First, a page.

which is what we did... my of my, what a good decision that was... maybe I'm learning something after all.  Here we are at anchor after dinghying to the shore in Dazy. I'm doing my tough guy stance.

Big man on a mission
These pics show the vast beauty of Cumberland Island beaches... these are the widest beaches I've ever had the pleasure to stroll... ripples, sand divits, pristine pools and an abundance of sea shell varieties made it one usually exciting point of interest... Seeing it at this very low tide, as seen below,  made the details even more vivid.
That little dot in the center is Amy.

We  counted 32 horseshoe crabs beached during our walk.... there must be thousands of them I figure.
Anchored just outside the main channel for Cumberland Sound/St. Mary's River

He gave his body up for science.
After exploring the beach, we returned to Glory Days, via Dazy the dinghy, Amy insisted on trying her hand one more time at fishing... Luckily, she caught this little white trout which we decided to use for bait to attract something even bigger... sorry his body is missing in this photo, but you get the idea I hope.

Amy, the shark slayer.

Sure enough, within 10 minutes something of notable size had seized her bait and bent her rod over... she dashed to the rod holder and before long had reeled in a 3 foot shark... Sharks are so plentiful in these, and most all florida waters, that catching them is fairly routine if you use a nice big piece of cut bait like the fresh flesh of a small trout... 

We considered eating his ass for dinner, but decided to release him instead and make our way to our anchorage, another 2 miles around the bend.... but at least she got the thrill of catching this guy... fishing is so cool, and I'm proud to say my little girls is one of the best when it comes to diligence, perseverance, and pure dedication to the sport.... way to go Amy!
No worries, we released him.. or was it a her?
Now back to Cumberland Sound for a nice sunset anchorage near the Sea Camp dock... Tomorrow, we would explore the island.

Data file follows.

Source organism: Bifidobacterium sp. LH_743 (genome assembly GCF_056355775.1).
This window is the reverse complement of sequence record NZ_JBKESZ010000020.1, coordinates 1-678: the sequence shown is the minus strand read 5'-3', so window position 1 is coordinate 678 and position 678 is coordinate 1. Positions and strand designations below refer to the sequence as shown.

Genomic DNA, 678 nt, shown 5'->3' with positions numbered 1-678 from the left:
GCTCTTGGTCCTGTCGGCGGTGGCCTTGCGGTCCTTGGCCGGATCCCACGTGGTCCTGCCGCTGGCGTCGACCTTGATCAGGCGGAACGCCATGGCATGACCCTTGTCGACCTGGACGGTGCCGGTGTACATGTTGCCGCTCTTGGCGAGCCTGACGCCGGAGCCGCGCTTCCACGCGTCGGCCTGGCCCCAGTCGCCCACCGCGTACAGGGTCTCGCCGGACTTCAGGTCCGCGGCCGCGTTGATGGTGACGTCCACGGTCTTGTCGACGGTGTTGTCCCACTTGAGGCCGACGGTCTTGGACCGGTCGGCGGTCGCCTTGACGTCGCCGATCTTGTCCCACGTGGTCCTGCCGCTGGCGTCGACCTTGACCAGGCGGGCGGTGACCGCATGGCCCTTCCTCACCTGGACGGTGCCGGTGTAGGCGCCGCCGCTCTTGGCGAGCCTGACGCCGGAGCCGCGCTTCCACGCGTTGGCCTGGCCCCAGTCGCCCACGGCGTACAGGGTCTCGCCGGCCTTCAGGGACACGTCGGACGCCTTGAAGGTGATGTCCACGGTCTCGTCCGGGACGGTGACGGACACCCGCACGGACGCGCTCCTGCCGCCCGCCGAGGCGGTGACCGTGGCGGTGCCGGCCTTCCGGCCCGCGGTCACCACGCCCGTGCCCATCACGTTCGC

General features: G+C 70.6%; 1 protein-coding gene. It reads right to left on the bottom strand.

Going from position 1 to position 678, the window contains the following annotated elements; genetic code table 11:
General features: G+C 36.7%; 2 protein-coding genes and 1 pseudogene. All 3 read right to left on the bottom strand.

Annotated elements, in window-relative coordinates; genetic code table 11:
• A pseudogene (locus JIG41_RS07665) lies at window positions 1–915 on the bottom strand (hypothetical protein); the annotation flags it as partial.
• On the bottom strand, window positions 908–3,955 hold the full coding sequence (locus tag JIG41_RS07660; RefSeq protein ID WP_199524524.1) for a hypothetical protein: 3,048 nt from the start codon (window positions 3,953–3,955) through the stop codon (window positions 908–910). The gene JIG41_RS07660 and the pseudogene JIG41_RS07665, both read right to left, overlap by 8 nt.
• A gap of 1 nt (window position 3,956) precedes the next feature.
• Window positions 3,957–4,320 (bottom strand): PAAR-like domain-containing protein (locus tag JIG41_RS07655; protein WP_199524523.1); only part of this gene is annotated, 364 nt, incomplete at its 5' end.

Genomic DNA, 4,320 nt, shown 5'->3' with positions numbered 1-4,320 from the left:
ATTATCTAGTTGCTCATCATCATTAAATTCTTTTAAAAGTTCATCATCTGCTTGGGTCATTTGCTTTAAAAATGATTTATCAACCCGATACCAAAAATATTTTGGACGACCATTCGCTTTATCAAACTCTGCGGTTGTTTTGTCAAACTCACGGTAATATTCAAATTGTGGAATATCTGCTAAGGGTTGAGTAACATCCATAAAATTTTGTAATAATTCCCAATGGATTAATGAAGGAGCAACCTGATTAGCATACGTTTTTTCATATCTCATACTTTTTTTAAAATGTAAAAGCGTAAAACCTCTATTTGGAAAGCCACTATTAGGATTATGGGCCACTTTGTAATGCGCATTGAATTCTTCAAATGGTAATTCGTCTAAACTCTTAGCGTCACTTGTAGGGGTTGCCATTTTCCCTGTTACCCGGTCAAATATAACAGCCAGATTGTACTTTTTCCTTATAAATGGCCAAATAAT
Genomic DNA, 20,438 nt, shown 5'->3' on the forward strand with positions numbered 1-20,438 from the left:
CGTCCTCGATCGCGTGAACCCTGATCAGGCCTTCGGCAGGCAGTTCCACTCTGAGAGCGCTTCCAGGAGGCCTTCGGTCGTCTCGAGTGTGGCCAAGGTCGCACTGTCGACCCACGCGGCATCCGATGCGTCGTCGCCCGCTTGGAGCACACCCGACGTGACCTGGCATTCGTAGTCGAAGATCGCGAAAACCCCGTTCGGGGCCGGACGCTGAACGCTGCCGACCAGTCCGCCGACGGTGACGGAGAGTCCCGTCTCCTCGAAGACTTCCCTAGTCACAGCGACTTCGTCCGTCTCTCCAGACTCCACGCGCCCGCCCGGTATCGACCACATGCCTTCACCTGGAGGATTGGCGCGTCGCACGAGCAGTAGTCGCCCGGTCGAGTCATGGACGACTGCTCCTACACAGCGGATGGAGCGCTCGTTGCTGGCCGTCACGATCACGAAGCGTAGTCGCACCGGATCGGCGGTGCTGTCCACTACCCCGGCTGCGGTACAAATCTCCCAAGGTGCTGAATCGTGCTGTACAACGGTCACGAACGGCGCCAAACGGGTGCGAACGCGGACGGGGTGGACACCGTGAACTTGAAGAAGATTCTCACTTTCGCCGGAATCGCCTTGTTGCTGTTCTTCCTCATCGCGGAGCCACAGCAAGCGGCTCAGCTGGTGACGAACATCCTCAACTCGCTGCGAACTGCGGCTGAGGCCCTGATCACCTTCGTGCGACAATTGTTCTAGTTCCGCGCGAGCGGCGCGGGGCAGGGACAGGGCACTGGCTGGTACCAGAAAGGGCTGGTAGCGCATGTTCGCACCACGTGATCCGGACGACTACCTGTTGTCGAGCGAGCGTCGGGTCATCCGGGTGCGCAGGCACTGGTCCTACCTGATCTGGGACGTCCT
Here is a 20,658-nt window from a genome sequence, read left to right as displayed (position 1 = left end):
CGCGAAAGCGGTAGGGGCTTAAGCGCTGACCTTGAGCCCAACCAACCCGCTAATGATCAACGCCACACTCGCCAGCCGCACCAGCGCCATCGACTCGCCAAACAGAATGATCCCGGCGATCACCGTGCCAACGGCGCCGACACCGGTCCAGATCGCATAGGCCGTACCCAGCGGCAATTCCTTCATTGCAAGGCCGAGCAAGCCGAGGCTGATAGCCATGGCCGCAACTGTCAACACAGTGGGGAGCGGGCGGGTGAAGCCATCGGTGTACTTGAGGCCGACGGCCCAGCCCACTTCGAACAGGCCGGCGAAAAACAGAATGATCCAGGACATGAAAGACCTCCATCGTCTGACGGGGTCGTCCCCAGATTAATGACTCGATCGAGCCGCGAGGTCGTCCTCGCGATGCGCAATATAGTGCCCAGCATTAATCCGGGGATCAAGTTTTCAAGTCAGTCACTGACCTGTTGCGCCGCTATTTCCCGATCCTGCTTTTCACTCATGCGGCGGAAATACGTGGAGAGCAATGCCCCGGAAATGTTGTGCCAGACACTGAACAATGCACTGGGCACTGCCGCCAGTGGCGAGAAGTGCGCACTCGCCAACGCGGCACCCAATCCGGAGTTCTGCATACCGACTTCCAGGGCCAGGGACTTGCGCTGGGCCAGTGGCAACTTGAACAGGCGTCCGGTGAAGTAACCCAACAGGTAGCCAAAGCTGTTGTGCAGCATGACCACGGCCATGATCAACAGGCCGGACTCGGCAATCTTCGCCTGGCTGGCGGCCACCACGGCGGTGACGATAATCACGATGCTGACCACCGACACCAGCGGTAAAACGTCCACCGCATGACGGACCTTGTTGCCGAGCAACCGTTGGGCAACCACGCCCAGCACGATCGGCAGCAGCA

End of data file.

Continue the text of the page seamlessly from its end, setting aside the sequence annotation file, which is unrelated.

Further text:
There's always something magical about a Cumberland anchorage ... At this anchorage we observed these wild horses grazing along the shore. 

Below are some scenes from the following day, just hanging out at the beach and exploring the old ruins of Dungeness... During our hike inland, we encountered lots of wildlife to include, osprey, raccoons, deer, armadillo, wild turkey, and more wild horses.

Proof of Heaven

Dunes to cross after leaving the beach toward the ruins. 

Awesome the way 3 different ecosystems converge here.

Turkeys didn't seem too spooked as we passed them by.  We were getting tired at this point... Sometimes I can bite off a bit too much "playing too hard"... Luckily, we stumbled upon a well where we refilled our water bottles for the 2 mile hike back

Yes, we overdid it, and were pooped out as we finally motored Dazy back to the boat under the veil of a wonderful setting sun... Dinner didn't happen until 10 p.m.  I would soon rise at 5:30 a.m. to ride the outgoing tide back to Fernandina.  We had a big day ahead as Amy had to drive back to Atlanta... and as long as we were leaving so early, we decided to make the 8 a.m. yoga class in Fernandina... our 2nd class of the week!  Not bad for a couple of sleepyheads like us. 

Cotton Candy sky 6 a.m.  The sea was smooth as glass.  We made it back to the marina in 1 hour and 15 minutes.

So Long Cumberland, till we meet again.

Job well done, matie